• When stimulated by alpha agonists, vasopressin and angiotensin II, the splanchnic circulation constricts, sending more blood into the portal vein and into the hepatic sinusoids. The extra blood volume will enter the central vein and be deposited into the core circulation via the suprahepatic IVC.
  • This transference of extra blood flow from the splanchnic circulation to the core circulation allows the body to increase its core circulating blood volume during times of stress or increased myocardial demand.

Figure 3. Splanchnic circulation. Used with permission from Harper D, Chandler B. Splanchnic circulation. 2016; BJA Educ.16(2): 66-71. Link.

Hepatic Artery Buffer Response

  • A constant, reliable flow through the liver allows efficient function.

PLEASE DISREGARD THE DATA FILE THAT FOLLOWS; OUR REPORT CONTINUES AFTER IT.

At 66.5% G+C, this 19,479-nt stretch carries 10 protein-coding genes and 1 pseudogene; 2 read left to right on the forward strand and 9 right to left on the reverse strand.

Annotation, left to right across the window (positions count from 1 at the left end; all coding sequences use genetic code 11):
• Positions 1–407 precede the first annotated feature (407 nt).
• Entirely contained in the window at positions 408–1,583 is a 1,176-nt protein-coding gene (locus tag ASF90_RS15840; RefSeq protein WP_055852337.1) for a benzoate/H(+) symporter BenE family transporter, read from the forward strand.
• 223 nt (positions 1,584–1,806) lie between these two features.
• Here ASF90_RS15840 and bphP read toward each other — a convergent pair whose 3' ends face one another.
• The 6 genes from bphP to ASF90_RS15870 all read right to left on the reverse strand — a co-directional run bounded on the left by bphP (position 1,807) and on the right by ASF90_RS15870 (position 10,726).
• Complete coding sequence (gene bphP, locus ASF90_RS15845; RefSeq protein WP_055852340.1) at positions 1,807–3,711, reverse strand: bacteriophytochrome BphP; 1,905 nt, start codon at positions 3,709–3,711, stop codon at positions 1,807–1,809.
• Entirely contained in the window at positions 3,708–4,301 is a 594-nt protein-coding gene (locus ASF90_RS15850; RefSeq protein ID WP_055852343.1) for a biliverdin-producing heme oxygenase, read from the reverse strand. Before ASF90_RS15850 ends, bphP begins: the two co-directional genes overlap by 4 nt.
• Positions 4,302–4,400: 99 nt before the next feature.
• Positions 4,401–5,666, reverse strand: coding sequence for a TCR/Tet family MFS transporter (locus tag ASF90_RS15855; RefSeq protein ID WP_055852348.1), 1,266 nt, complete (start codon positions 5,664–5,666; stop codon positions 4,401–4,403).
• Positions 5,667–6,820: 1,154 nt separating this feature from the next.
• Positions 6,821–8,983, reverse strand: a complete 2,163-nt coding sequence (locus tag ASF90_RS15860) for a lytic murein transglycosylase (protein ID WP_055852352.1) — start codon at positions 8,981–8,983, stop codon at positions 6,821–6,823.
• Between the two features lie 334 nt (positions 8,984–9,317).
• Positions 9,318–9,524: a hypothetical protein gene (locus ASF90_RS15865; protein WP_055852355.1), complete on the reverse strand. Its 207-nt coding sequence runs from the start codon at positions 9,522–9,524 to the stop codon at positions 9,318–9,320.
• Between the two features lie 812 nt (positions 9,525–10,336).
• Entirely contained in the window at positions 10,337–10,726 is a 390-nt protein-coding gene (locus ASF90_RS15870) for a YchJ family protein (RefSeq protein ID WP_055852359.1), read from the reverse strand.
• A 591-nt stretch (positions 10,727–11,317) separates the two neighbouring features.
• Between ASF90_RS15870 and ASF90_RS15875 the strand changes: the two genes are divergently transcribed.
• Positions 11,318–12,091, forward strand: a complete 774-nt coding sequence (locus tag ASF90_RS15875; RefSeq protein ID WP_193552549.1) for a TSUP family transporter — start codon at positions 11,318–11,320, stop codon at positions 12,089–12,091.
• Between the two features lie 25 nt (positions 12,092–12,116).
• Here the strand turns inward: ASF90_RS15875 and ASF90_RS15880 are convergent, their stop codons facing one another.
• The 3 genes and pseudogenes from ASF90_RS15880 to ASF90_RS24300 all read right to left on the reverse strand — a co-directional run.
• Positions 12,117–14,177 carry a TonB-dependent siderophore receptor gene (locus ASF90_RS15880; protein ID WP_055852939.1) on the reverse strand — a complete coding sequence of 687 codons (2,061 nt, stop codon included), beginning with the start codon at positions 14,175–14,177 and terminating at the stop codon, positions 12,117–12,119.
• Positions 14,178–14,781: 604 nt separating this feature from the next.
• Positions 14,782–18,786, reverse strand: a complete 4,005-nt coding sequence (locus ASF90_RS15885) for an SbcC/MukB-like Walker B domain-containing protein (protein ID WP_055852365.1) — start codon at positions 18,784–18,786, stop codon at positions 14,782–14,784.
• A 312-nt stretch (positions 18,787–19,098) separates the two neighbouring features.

• Hepatic blood flow is a function of both HA and PV flow.
  • The PV is supplied from the splanchnic circulation, which in turn is dependent on changes in metabolic demands from the gastrointestinal tract.
  • The PV cannot regulate its blood flow, therefore all control rests with HA flow.3
  • HABR refers to the ability of the hepatic artery to dilate in response to drops in portal flow in order to maintain a constant hepatic blood supply.
  • It is mediated by adenosine and can buffer a fall of up to 60% in portal flow.5


  1. Trefts E, Gannon M, Wasserman DH. The liver. Curr Biol. 2017;27(21): R1147-51. PubMed
  2. Harper D, Chandler B. Splanchnic circulation. 2016; BJA Educ.16(2): 66-71. Link
  3. Lautt WW. Mechanism and role of intrinsic regulation of hepatic arterial blood flow: hepatic arterial buffer response. Am J Physiol. 1985; 249(5 Pt 1): G549-56. PubMed
  4. Poisson J, Lemoinne S, Boulanger C, et al. Liver sinusoidal endothelial cells: Physiology and role in liver diseases. J Hepatol. 2017;66(1):212-27. PubMed
  5. Eipel C, Abshagen K, Vollmar B. Regulation of hepatic blood flow: the hepatic arterial buffer response revisited. World J Gastroenterol. 2010;16(48):6046-57. PubMed